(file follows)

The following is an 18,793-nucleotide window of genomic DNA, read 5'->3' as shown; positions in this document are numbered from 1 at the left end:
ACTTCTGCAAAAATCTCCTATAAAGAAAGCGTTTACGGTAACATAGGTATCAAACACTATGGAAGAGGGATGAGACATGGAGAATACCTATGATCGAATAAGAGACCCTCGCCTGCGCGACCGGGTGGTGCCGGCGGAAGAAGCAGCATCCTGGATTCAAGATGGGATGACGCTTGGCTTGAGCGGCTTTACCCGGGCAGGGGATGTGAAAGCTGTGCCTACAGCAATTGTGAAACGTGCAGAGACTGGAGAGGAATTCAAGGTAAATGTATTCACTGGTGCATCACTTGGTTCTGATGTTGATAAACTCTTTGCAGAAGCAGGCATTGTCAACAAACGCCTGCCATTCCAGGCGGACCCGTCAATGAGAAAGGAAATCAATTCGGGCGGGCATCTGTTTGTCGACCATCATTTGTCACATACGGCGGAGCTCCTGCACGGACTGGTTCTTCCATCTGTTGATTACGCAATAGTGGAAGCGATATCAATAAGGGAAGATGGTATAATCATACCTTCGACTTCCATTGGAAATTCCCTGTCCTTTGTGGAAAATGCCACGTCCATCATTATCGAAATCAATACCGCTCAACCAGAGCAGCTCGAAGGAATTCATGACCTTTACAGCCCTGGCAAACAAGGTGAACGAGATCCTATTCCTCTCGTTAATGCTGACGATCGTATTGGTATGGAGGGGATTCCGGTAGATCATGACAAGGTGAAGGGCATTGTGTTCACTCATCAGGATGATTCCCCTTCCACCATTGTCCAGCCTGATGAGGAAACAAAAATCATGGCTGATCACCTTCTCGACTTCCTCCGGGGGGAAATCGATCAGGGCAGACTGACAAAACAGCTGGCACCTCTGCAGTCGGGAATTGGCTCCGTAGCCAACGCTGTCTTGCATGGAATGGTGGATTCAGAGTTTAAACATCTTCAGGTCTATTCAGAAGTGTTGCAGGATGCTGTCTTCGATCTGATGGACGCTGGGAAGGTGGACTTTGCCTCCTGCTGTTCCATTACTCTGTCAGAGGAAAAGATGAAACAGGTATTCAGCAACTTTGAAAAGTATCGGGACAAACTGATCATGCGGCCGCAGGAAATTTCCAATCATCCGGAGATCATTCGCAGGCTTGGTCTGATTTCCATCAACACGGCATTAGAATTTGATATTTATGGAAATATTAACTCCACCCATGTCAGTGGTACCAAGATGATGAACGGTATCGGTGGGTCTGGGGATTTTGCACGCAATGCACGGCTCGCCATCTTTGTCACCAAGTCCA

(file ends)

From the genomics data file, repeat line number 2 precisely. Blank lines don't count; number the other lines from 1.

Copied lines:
ACTTCTGCAAAAATCTCCTATAAAGAAAGCGTTTACGGTAACATAGGTATCAAACACTATGGAAGAGGGATGAGACATGGAGAATACCTATGATCGAATAAGAGACCCTCGCCTGCGCGACCGGGTGGTGCCGGCGGAAGAAGCAGCATCCTGGATTCAAGATGGGATGACGCTTGGCTTGAGCGGCTTTACCCGGGCAGGGGATGTGAAAGCTGTGCCTACAGCAATTGTGAAACGTGCAGAGACTGGAGAGGAATTCAAGGTAAATGTATTCACTGGTGCATCACTTGGTTCTGATGTTGATAAACTCTTTGCAGAAGCAGGCATTGTCAACAAACGCCTGCCATTCCAGGCGGACCCGTCAATGAGAAAGGAAATCAATTCGGGCGGGCATCTGTTTGTCGACCATCATTTGTCACATACGGCGGAGCTCCTGCACGGACTGGTTCTTCCATCTGTTGATTACGCAATAGTGGAAGCGATATCAATAAGGGAAGATGGTATAATCATACCTTCGACTTCCATTGGAAATTCCCTGTCCTTTGTGGAAAATGCCACGTCCATCATTATCGAAATCAATACCGCTCAACCAGAGCAGCTCGAAGGAATTCATGACCTTTACAGCCCTGGCAAACAAGGTGAACGAGATCCTATTCCTCTCGTTAATGCTGACGATCGTATTGGTATGGAGGGGATTCCGGTAGATCATGACAAGGTGAAGGGCATTGTGTTCACTCATCAGGATGATTCCCCTTCCACCATTGTCCAGCCTGATGAGGAAACAAAAATCATGGCTGATCACCTTCTCGACTTCCTCCGGGGGGAAATCGATCAGGGCAGACTGACAAAACAGCTGGCACCTCTGCAGTCGGGAATTGGCTCCGTAGCCAACGCTGTCTTGCATGGAATGGTGGATTCAGAGTTTAAACATCTTCAGGTCTATTCAGAAGTGTTGCAGGATGCTGTCTTCGATCTGATGGACGCTGGGAAGGTGGACTTTGCCTCCTGCTGTTCCATTACTCTGTCAGAGGAAAAGATGAAACAGGTATTCAGCAACTTTGAAAAGTATCGGGACAAACTGATCATGCGGCCGCAGGAAATTTCCAATCATCCGGAGATCATTCGCAGGCTTGGTCTGATTTCCATCAACACGGCATTAGAATTTGATATTTATGGAAATATTAACTCCACCCATGTCAGTGGTACCAAGATGATGAACGGTATCGGTGGGTCTGGGGATTTTGCACGCAATGCACGGCTCGCCATCTTTGTCACCAAGTCCA